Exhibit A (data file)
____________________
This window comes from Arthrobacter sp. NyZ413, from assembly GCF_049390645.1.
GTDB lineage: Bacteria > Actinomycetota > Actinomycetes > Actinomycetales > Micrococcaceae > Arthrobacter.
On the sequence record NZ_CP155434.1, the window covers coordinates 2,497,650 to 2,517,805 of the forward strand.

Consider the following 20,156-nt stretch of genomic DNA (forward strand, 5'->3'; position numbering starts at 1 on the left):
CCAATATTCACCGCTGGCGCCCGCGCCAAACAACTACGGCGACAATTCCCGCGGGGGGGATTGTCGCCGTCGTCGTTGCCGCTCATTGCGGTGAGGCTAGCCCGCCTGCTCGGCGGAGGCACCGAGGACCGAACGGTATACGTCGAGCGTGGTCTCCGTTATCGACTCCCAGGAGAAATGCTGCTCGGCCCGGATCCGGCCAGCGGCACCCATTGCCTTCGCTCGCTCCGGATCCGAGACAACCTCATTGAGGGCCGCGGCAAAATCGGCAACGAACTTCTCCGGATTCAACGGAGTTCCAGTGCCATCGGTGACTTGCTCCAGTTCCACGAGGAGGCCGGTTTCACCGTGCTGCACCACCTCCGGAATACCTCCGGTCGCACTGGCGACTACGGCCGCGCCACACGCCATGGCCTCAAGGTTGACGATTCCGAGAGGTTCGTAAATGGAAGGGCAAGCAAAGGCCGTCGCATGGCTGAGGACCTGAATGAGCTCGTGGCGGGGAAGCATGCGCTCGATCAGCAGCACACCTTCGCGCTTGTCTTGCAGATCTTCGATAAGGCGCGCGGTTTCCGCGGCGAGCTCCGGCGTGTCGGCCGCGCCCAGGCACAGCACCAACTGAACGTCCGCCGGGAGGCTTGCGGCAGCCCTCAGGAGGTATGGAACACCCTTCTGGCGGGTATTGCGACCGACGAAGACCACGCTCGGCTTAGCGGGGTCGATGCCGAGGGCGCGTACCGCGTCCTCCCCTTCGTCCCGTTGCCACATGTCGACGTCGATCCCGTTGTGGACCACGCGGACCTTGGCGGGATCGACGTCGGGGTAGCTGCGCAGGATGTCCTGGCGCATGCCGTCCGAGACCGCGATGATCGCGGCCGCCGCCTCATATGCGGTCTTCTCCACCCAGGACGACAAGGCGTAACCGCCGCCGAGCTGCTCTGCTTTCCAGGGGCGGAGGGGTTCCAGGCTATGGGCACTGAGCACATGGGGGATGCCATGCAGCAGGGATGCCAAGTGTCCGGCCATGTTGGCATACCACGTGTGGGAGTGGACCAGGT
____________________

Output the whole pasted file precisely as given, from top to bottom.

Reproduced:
This window comes from Arthrobacter sp. NyZ413, from assembly GCF_049390645.1.
GTDB lineage: Bacteria > Actinomycetota > Actinomycetes > Actinomycetales > Micrococcaceae > Arthrobacter.
On the sequence record NZ_CP155434.1, the window covers coordinates 2,497,650 to 2,517,805 of the forward strand.

Consider the following 20,156-nt stretch of genomic DNA (forward strand, 5'->3'; position numbering starts at 1 on the left):
CCAATATTCACCGCTGGCGCCCGCGCCAAACAACTACGGCGACAATTCCCGCGGGGGGGATTGTCGCCGTCGTCGTTGCCGCTCATTGCGGTGAGGCTAGCCCGCCTGCTCGGCGGAGGCACCGAGGACCGAACGGTATACGTCGAGCGTGGTCTCCGTTATCGACTCCCAGGAGAAATGCTGCTCGGCCCGGATCCGGCCAGCGGCACCCATTGCCTTCGCTCGCTCCGGATCCGAGACAACCTCATTGAGGGCCGCGGCAAAATCGGCAACGAACTTCTCCGGATTCAACGGAGTTCCAGTGCCATCGGTGACTTGCTCCAGTTCCACGAGGAGGCCGGTTTCACCGTGCTGCACCACCTCCGGAATACCTCCGGTCGCACTGGCGACTACGGCCGCGCCACACGCCATGGCCTCAAGGTTGACGATTCCGAGAGGTTCGTAAATGGAAGGGCAAGCAAAGGCCGTCGCATGGCTGAGGACCTGAATGAGCTCGTGGCGGGGAAGCATGCGCTCGATCAGCAGCACACCTTCGCGCTTGTCTTGCAGATCTTCGATAAGGCGCGCGGTTTCCGCGGCGAGCTCCGGCGTGTCGGCCGCGCCCAGGCACAGCACCAACTGAACGTCCGCCGGGAGGCTTGCGGCAGCCCTCAGGAGGTATGGAACACCCTTCTGGCGGGTATTGCGACCGACGAAGACCACGCTCGGCTTAGCGGGGTCGATGCCGAGGGCGCGTACCGCGTCCTCCCCTTCGTCCCGTTGCCACATGTCGACGTCGATCCCGTTGTGGACCACGCGGACCTTGGCGGGATCGACGTCGGGGTAGCTGCGCAGGATGTCCTGGCGCATGCCGTCCGAGACCGCGATGATCGCGGCCGCCGCCTCATATGCGGTCTTCTCCACCCAGGACGACAAGGCGTAACCGCCGCCGAGCTGCTCTGCTTTCCAGGGGCGGAGGGGTTCCAGGCTATGGGCACTGAGCACATGGGGGATGCCATGCAGCAGGGATGCCAAGTGTCCGGCCATGTTGGCATACCACGTGTGGGAGTGGACCAGGT